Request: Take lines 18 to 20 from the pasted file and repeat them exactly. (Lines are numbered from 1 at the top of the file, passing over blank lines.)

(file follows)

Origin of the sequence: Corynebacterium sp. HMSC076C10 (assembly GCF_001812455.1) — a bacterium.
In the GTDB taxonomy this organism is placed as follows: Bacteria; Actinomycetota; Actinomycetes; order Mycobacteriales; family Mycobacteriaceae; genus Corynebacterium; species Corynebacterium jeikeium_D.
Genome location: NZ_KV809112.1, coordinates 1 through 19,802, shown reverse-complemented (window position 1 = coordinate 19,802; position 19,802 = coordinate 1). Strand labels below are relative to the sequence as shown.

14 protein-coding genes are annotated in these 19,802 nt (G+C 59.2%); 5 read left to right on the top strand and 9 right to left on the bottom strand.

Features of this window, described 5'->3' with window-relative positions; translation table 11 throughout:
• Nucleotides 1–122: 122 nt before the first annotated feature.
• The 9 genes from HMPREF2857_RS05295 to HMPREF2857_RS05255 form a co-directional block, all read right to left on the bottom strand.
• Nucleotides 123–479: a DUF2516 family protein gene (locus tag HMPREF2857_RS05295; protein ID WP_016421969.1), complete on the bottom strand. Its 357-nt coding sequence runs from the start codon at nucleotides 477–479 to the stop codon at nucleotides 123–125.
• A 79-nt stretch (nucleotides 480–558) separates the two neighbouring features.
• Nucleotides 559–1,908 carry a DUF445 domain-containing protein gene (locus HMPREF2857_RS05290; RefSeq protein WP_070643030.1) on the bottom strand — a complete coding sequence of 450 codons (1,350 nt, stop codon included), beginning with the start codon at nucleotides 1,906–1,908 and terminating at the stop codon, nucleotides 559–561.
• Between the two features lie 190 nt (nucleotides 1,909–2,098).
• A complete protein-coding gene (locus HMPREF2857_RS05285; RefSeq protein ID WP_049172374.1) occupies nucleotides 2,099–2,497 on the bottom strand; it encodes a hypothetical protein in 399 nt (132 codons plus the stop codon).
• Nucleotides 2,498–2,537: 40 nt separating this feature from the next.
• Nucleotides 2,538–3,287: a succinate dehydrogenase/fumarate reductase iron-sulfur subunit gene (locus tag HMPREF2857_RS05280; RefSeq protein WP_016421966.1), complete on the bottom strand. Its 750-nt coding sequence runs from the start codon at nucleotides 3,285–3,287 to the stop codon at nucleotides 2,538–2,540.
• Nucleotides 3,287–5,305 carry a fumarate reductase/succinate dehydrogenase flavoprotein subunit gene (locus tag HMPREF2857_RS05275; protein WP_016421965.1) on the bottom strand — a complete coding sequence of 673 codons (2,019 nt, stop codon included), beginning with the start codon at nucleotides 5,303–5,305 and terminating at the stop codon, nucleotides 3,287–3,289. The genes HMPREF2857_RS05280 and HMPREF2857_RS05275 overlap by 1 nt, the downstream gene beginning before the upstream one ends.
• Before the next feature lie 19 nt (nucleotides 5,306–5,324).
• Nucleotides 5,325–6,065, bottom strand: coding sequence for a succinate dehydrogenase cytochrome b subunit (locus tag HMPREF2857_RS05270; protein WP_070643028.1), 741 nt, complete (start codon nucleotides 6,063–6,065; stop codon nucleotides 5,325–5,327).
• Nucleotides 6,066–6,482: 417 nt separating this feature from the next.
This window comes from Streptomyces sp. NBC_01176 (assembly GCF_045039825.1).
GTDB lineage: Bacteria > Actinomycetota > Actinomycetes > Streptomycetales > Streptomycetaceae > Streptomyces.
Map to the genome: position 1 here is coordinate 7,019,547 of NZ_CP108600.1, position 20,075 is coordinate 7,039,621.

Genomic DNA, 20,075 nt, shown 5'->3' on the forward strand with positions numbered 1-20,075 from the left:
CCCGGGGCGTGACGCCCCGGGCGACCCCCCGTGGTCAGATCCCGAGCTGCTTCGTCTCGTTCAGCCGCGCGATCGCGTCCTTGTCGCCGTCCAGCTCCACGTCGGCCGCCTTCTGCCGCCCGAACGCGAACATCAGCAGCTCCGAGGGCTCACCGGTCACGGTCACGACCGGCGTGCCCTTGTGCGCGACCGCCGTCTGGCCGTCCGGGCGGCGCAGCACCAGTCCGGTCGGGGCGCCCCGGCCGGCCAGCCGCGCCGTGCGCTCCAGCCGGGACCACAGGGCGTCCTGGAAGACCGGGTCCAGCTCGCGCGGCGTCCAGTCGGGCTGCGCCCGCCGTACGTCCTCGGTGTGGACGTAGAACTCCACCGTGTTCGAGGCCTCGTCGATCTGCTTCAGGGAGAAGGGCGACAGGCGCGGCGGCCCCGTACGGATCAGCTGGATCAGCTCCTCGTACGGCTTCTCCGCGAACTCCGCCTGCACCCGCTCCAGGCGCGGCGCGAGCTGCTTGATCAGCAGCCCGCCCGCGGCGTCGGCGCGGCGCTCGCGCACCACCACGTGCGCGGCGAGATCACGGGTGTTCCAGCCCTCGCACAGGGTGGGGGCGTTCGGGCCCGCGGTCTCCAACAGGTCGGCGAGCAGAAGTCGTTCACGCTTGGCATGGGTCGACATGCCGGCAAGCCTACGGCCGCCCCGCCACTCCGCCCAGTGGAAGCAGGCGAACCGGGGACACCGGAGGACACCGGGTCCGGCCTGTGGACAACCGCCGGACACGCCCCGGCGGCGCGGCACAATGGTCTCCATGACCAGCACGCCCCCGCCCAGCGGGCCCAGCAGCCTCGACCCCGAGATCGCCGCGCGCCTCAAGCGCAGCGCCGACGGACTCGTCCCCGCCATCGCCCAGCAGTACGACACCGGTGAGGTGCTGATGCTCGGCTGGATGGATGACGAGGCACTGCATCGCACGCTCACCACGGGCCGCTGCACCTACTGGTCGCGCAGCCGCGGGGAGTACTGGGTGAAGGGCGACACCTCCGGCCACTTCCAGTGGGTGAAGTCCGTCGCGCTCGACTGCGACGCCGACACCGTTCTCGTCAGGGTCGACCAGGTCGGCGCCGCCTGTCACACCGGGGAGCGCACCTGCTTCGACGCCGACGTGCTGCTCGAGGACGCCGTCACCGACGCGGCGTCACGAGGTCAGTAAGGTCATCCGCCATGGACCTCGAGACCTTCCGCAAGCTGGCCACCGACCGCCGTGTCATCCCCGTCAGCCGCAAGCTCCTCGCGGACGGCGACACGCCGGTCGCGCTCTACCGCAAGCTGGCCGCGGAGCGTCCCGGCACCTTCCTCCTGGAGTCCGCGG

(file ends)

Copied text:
• Nucleotides 6,066–6,482: 417 nt separating this feature from the next.
This window comes from Streptomyces sp. NBC_01176 (assembly GCF_045039825.1).
GTDB lineage: Bacteria > Actinomycetota > Actinomycetes > Streptomycetales > Streptomycetaceae > Streptomyces.